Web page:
"[A] thrilling adventure....Many chapters end in suspense, suddenly switching narrators at key moments to create a real page-turner." Kirkus Reviews
"Stroud has woven an intricate fantasy set in an alternative London....There is plenty of action, mystery, and humor to keep readers turning the pages....[A] must for fantasy fans, and in particular for those anxious for the next Harry Potter." School Library Journal
"[A] long, involved, original, and exciting fantasy....This is refreshing because it is nothing like Harry Potter....After page 250 or so I couldn't put it down and read straight through to the end at just under 500." Beth Guldseth, Children's Literature
"For me, The Amulet of Samarkand seemed too cluttered, too tricked-up, the better to keep short attention spans attentive. But for those who are hooked on [Harry] Potter, another world...awaits." Dallas Morning News
"[T]his first installment of the Bartimaeus series promises interesting developments and deeper, richer storylines in future novels." Denver Post
"The story...is fast-paced and funny....Loose ends are deliberately left untied, as this is the first book in a trilogy, a happy prospect for readers of this delightful tale." KLIATT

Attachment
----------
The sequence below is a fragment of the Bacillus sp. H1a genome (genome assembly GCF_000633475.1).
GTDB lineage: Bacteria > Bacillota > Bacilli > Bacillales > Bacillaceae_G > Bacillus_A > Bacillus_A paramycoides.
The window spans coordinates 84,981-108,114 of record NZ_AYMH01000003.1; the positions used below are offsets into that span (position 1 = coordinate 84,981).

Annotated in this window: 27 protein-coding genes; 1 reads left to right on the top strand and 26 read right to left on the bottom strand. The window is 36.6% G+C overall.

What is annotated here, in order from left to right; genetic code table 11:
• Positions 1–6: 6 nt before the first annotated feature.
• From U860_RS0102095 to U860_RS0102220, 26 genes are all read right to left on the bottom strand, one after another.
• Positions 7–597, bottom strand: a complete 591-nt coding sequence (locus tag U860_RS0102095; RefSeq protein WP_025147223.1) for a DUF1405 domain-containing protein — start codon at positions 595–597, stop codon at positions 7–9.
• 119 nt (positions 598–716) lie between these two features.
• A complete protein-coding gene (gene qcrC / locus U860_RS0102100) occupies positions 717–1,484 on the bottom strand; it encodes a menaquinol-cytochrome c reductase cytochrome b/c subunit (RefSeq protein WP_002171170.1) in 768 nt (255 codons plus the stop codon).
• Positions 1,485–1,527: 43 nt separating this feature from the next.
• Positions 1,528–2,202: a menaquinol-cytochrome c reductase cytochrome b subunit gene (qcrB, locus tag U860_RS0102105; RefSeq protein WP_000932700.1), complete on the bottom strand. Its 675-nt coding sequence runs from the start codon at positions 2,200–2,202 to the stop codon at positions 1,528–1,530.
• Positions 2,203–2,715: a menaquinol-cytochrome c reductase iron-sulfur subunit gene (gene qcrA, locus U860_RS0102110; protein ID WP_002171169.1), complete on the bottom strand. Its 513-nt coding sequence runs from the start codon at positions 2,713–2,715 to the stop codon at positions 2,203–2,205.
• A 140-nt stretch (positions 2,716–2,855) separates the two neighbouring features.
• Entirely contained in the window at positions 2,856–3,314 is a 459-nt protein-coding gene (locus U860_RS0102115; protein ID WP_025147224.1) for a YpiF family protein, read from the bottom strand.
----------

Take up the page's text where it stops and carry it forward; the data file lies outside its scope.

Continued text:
Set in modern-day London, this first book in a gripping new trilogy introduces young magician's apprentice Nathaniel. Humiliated by a hotshot wizard, Nathaniel summons the not-so-tame djinni, Bartimaeus, and sends him to steal the Amulet of Samarkand.
Galen and his apprentice, Raffi, are searching for the ancient relics with the power to save their city, Anara. First they hear of Flian’s Coronet, which might be the only way to defeat the encroaching evil—but the Coronet has not been seen for centuries, and they must enlist some dangerous allies to find it. And then, when Raffi knows he is being hunted, he must face his deepest fears in the deepest, darkest part of Anara, the Pits of Maar—and there, evil is unmasked, loyalty is tested, and the greatest secret in all of the city is revealed.
“Anyone who has kept up with the story will be on tenterhooks.”—Kirkus Reviews on The Hidden Coronet
Nathaniel is a magician's apprentice, taking his first lessons in the arts of magic. But when a devious hot-shot wizard named Simon Lovelace ruthlessly humiliates Nathaniel in front of his elders, Nathaniel decides to kick up his education a few notches and show Lovelace who's boss. With revenge on his mind, he summons the powerful djinni, Bartimaeus. But summoning Bartimaeus and controlling him are two different things entirely, and when Nathaniel sends the djinni out to steal Lovelace's greatest treasure, the Amulet of Samarkand, he finds himself caught up in a whirlwind of magical espionage, murder, and rebellion.
About the Author
Jonathan Stroud is a former publishing executive who has published several children's books in England. He lives in London.